J.D. Foster J.D. Foster
Former Senior Vice President, Economic Policy Division, and Former Chief Economist


March 02, 2018


Tax reform’s opponents are demonstrating a very subtle sense of humor these days as the reform’s popularity continues to rise. In a recent interview explaining his own position, Indiana Senator Joe Donnelly (D-IN) observed, “We’ll have a thousand dollars out there [referring to bonuses due to tax reform]. And you’ll get that. And in return … we’re going to send your children and grandchildren the bill for that.”

Now, we know tax reform’s opponents are getting nervous about tax reform’s growing popularity. But such a statement coming from a thoughtful individual gives rise to a reaction along the lines of: You’re kidding, right?

To be sure, opponents have a tough task ahead. The mainstream media and their congressional allies had managed to attack tax reform for months prior to passage, even to the point of misleading many middle-class families to believing they would get a tax hike, and yet tax reform’s intrinsic logic and momentum could not be stopped. Now that tax reform’s benefits are beginning to flow, first in the form of bonuses and higher wages and other forms of compensation to which Sen. Donnelly referred, and then in the form of a substantially stronger economy going forward, tax reform’s opponents are rightfully getting a little nervous.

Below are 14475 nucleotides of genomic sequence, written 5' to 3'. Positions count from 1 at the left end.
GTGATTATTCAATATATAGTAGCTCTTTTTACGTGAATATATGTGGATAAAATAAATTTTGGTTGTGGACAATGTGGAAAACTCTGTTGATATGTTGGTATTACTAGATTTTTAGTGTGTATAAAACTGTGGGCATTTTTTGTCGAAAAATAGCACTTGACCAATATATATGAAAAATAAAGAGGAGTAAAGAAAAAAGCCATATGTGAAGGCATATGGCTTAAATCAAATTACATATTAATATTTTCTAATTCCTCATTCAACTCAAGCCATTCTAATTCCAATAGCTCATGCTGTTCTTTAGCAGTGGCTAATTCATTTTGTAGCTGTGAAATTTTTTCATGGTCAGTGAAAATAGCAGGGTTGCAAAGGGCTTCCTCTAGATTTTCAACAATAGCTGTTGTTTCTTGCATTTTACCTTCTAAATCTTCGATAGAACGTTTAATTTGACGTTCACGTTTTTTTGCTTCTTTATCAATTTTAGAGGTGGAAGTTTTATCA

What to say? What to say? So some, like Sen. Donnelly, decide to harp on the deficit angle. To be sure, tax reform’s growth effects and their associated revenue flows will take time to build, and so even as the long-run budget effects are minimal, tax reform will push up the current year budget deficit. Let’s check the numbers.

The Joint Committee on Taxation estimated tax reform would increase the 2018 budget by about $136 billion. This means the budget deficit for 2018 absent tax reform would have been about $737 billion. So, if Senator Donnelly and others are worrying about the deficit effects of the tax bill, shouldn’t they be about six times more worried about the excessive spending giving rise to such a huge pre-tax reform deficit?

Where’s the outrage and worry over deficits absent tax reform? Where was the hand wringing when they voted for more spending earlier this year? Where are their expressions of concern over the drivers of rising deficits – the entitlement programs – and where is their worry over the fiscal health of the entitlement programs themselves as Social Security and Medicare are confidently predicted to hit a fiscal wall in just a few years?

Given their conflicted position on the deficit, if the deficit angle is the last refuge justifying tax reform opposition, then probably the best tactic is for those who opposed tax reform to stay quiet and hope voters don’t remember who did everything they could to stop tax reform, more jobs, higher wages, and a more prosperous future.

About the authors

J.D. Foster

J.D. Foster

Dr. J.D. Foster is the former senior vice president, Economic Policy Division, and former chief economist at the U.S. Chamber of Commerce. He explores and explains developments in the U.S. and global economies.